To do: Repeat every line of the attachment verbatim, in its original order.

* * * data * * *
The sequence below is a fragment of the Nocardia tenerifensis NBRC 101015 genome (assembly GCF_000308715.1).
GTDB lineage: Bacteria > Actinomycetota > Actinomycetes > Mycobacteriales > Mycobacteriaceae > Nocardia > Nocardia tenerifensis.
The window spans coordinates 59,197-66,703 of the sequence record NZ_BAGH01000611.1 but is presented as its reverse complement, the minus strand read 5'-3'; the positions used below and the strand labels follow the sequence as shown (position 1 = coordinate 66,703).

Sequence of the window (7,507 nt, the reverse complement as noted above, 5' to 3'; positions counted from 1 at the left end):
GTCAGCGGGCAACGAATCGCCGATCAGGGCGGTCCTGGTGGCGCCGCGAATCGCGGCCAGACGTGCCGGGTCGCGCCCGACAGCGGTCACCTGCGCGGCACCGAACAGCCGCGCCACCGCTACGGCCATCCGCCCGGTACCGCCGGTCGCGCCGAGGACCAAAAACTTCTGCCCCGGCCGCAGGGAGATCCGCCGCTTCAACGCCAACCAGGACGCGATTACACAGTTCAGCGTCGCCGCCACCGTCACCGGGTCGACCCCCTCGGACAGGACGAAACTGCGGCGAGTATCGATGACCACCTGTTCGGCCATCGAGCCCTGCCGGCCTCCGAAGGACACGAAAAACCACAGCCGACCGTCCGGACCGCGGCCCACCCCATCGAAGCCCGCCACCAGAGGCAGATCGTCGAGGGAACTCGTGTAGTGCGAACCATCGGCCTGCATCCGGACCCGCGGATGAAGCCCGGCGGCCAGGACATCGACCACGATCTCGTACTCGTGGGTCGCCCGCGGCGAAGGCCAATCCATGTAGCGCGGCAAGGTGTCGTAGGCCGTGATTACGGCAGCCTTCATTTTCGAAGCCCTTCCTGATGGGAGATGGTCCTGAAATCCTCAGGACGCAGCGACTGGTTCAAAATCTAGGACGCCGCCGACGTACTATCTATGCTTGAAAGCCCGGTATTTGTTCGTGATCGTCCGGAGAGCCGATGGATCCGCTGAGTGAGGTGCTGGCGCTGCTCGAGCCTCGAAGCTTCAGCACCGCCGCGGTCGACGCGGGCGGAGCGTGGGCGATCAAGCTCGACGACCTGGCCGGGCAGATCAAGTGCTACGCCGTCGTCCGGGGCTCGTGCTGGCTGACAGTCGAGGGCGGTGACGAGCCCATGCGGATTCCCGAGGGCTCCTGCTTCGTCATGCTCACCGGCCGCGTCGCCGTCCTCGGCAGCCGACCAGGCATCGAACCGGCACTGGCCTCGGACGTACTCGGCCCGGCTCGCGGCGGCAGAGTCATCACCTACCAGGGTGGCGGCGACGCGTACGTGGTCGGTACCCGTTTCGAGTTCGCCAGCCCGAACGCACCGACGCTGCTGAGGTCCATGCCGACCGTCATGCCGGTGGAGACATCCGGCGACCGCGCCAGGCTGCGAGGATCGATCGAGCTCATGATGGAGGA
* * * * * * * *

The sequence below is a fragment of the Nocardia tenerifensis NBRC 101015 genome (assembly GCF_000308715.1).
GTDB lineage: Bacteria > Actinomycetota > Actinomycetes > Mycobacteriales > Mycobacteriaceae > Nocardia > Nocardia tenerifensis.
The window spans coordinates 59,197-66,703 of the sequence record NZ_BAGH01000611.1 but is presented as its reverse complement, the minus strand read 5'-3'; the positions used below and the strand labels follow the sequence as shown (position 1 = coordinate 66,703).

Sequence of the window (7,507 nt, the reverse complement as noted above, 5' to 3'; positions counted from 1 at the left end):
GTCAGCGGGCAACGAATCGCCGATCAGGGCGGTCCTGGTGGCGCCGCGAATCGCGGCCAGACGTGCCGGGTCGCGCCCGACAGCGGTCACCTGCGCGGCACCGAACAGCCGCGCCACCGCTACGGCCATCCGCCCGGTACCGCCGGTCGCGCCGAGGACCAAAAACTTCTGCCCCGGCCGCAGGGAGATCCGCCGCTTCAACGCCAACCAGGACGCGATTACACAGTTCAGCGTCGCCGCCACCGTCACCGGGTCGACCCCCTCGGACAGGACGAAACTGCGGCGAGTATCGATGACCACCTGTTCGGCCATCGAGCCCTGCCGGCCTCCGAAGGACACGAAAAACCACAGCCGACCGTCCGGACCGCGGCCCACCCCATCGAAGCCCGCCACCAGAGGCAGATCGTCGAGGGAACTCGTGTAGTGCGAACCATCGGCCTGCATCCGGACCCGCGGATGAAGCCCGGCGGCCAGGACATCGACCACGATCTCGTACTCGTGGGTCGCCCGCGGCGAAGGCCAATCCATGTAGCGCGGCAAGGTGTCGTAGGCCGTGATTACGGCAGCCTTCATTTTCGAAGCCCTTCCTGATGGGAGATGGTCCTGAAATCCTCAGGACGCAGCGACTGGTTCAAAATCTAGGACGCCGCCGACGTACTATCTATGCTTGAAAGCCCGGTATTTGTTCGTGATCGTCCGGAGAGCCGATGGATCCGCTGAGTGAGGTGCTGGCGCTGCTCGAGCCTCGAAGCTTCAGCACCGCCGCGGTCGACGCGGGCGGAGCGTGGGCGATCAAGCTCGACGACCTGGCCGGGCAGATCAAGTGCTACGCCGTCGTCCGGGGCTCGTGCTGGCTGACAGTCGAGGGCGGTGACGAGCCCATGCGGATTCCCGAGGGCTCCTGCTTCGTCATGCTCACCGGCCGCGTCGCCGTCCTCGGCAGCCGACCAGGCATCGAACCGGCACTGGCCTCGGACGTACTCGGCCCGGCTCGCGGCGGCAGAGTCATCACCTACCAGGGTGGCGGCGACGCGTACGTGGTCGGTACCCGTTTCGAGTTCGCCAGCCCGAACGCACCGACGCTGCTGAGGTCCATGCCGACCGTCATGCCGGTGGAGACATCCGGCGACCGCGCCAGGCTGCGAGGATCGATCGAGCTCATGATGGAGGA